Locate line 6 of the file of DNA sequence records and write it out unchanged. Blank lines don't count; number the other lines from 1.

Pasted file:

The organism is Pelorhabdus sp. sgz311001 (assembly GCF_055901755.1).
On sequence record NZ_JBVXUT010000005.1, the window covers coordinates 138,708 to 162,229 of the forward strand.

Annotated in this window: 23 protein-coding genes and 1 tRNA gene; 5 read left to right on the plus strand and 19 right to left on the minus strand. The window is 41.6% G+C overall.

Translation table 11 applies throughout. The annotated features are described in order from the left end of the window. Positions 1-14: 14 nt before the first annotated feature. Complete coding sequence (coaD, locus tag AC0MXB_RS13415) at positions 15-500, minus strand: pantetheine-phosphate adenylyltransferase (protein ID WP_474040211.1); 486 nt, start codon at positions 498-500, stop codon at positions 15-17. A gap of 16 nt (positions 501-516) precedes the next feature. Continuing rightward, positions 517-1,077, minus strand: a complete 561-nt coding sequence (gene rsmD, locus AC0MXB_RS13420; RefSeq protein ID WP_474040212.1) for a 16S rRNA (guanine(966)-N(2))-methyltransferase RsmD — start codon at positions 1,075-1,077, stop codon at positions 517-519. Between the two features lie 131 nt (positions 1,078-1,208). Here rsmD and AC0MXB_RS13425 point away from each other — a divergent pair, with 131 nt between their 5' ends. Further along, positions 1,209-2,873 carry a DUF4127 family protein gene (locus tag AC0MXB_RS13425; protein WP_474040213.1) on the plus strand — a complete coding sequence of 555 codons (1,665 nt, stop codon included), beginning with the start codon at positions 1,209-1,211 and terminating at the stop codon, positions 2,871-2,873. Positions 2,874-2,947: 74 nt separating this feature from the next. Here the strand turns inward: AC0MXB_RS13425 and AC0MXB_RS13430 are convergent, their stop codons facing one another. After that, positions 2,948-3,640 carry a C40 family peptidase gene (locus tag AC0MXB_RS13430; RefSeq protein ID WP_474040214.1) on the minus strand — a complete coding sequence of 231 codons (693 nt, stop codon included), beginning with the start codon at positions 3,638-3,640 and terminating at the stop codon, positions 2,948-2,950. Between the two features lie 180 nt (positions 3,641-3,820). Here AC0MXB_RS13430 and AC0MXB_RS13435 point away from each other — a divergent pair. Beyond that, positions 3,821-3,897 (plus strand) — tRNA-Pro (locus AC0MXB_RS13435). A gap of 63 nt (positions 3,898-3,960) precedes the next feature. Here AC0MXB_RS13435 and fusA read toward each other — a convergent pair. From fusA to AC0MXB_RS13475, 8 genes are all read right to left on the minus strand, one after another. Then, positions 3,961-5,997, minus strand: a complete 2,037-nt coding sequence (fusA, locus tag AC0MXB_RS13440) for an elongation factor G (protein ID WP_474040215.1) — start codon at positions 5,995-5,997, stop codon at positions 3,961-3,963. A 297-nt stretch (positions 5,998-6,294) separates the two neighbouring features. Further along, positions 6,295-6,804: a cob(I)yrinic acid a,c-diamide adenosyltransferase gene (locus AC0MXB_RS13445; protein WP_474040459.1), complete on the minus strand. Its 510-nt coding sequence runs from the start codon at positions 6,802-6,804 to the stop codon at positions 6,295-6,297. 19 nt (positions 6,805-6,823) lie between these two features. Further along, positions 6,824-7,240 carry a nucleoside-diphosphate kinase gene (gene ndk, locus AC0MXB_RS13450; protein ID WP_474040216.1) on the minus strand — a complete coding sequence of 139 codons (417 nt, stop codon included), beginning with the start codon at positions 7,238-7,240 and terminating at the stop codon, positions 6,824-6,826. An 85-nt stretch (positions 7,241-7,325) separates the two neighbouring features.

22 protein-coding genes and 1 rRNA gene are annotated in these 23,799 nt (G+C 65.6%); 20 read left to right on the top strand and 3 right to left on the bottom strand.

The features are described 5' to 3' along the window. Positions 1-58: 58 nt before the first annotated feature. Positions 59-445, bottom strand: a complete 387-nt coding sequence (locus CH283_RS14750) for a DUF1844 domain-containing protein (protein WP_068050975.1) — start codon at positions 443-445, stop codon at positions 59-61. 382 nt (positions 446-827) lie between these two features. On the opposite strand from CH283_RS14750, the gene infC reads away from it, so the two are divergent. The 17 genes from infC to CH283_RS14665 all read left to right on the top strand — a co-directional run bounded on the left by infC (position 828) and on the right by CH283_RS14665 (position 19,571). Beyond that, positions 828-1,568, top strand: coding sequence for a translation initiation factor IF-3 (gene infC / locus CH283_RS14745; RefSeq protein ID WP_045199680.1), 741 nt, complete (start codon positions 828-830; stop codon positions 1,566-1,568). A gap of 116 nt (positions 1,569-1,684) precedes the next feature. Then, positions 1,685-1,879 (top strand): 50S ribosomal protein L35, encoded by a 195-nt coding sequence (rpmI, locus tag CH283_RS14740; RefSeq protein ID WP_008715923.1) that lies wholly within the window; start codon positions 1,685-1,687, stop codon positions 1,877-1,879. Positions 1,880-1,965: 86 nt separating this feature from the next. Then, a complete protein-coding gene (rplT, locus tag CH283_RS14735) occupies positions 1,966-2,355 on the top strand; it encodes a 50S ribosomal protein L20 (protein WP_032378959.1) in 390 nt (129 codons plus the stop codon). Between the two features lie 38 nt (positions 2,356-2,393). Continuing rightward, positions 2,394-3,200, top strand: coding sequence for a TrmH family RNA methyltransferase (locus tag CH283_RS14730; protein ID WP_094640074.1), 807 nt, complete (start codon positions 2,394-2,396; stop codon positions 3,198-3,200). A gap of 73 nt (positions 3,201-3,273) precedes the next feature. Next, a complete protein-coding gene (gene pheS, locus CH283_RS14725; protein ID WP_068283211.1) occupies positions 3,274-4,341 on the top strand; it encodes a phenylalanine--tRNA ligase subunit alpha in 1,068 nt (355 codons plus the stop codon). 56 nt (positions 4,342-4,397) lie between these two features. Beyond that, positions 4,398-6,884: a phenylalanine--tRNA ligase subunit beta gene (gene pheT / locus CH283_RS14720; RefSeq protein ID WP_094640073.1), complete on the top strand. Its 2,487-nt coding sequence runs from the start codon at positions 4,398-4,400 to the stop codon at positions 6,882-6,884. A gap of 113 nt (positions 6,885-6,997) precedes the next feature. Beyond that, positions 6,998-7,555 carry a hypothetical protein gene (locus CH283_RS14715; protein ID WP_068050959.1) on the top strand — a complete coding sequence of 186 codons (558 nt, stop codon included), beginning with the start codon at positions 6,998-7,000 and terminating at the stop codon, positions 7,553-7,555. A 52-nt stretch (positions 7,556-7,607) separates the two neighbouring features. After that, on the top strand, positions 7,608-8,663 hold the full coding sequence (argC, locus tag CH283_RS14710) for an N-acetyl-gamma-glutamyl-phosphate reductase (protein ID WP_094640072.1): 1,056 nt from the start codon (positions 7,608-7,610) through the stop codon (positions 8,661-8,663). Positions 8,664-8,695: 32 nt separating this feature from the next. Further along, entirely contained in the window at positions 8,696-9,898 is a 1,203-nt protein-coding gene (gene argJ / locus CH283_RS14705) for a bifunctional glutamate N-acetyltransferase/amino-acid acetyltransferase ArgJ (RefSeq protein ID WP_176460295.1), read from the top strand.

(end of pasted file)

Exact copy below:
The features are described 5' to 3' along the window. Positions 1-58: 58 nt before the first annotated feature. Positions 59-445, bottom strand: a complete 387-nt coding sequence (locus CH283_RS14750) for a DUF1844 domain-containing protein (protein WP_068050975.1) — start codon at positions 443-445, stop codon at positions 59-61. 382 nt (positions 446-827) lie between these two features. On the opposite strand from CH283_RS14750, the gene infC reads away from it, so the two are divergent. The 17 genes from infC to CH283_RS14665 all read left to right on the top strand — a co-directional run bounded on the left by infC (position 828) and on the right by CH283_RS14665 (position 19,571). Beyond that, positions 828-1,568, top strand: coding sequence for a translation initiation factor IF-3 (gene infC / locus CH283_RS14745; RefSeq protein ID WP_045199680.1), 741 nt, complete (start codon positions 828-830; stop codon positions 1,566-1,568). A gap of 116 nt (positions 1,569-1,684) precedes the next feature. Then, positions 1,685-1,879 (top strand): 50S ribosomal protein L35, encoded by a 195-nt coding sequence (rpmI, locus tag CH283_RS14740; RefSeq protein ID WP_008715923.1) that lies wholly within the window; start codon positions 1,685-1,687, stop codon positions 1,877-1,879. Positions 1,880-1,965: 86 nt separating this feature from the next. Then, a complete protein-coding gene (rplT, locus tag CH283_RS14735) occupies positions 1,966-2,355 on the top strand; it encodes a 50S ribosomal protein L20 (protein WP_032378959.1) in 390 nt (129 codons plus the stop codon). Between the two features lie 38 nt (positions 2,356-2,393). Continuing rightward, positions 2,394-3,200, top strand: coding sequence for a TrmH family RNA methyltransferase (locus tag CH283_RS14730; protein ID WP_094640074.1), 807 nt, complete (start codon positions 2,394-2,396; stop codon positions 3,198-3,200). A gap of 73 nt (positions 3,201-3,273) precedes the next feature. Next, a complete protein-coding gene (gene pheS, locus CH283_RS14725; protein ID WP_068283211.1) occupies positions 3,274-4,341 on the top strand; it encodes a phenylalanine--tRNA ligase subunit alpha in 1,068 nt (355 codons plus the stop codon). 56 nt (positions 4,342-4,397) lie between these two features. Beyond that, positions 4,398-6,884: a phenylalanine--tRNA ligase subunit beta gene (gene pheT / locus CH283_RS14720; RefSeq protein ID WP_094640073.1), complete on the top strand. Its 2,487-nt coding sequence runs from the start codon at positions 4,398-4,400 to the stop codon at positions 6,882-6,884. A gap of 113 nt (positions 6,885-6,997) precedes the next feature. Beyond that, positions 6,998-7,555 carry a hypothetical protein gene (locus CH283_RS14715; protein ID WP_068050959.1) on the top strand — a complete coding sequence of 186 codons (558 nt, stop codon included), beginning with the start codon at positions 6,998-7,000 and terminating at the stop codon, positions 7,553-7,555. A 52-nt stretch (positions 7,556-7,607) separates the two neighbouring features. After that, on the top strand, positions 7,608-8,663 hold the full coding sequence (argC, locus tag CH283_RS14710) for an N-acetyl-gamma-glutamyl-phosphate reductase (protein ID WP_094640072.1): 1,056 nt from the start codon (positions 7,608-7,610) through the stop codon (positions 8,661-8,663). Positions 8,664-8,695: 32 nt separating this feature from the next. Further along, entirely contained in the window at positions 8,696-9,898 is a 1,203-nt protein-coding gene (gene argJ / locus CH283_RS14705) for a bifunctional glutamate N-acetyltransferase/amino-acid acetyltransferase ArgJ (RefSeq protein ID WP_176460295.1), read from the top strand.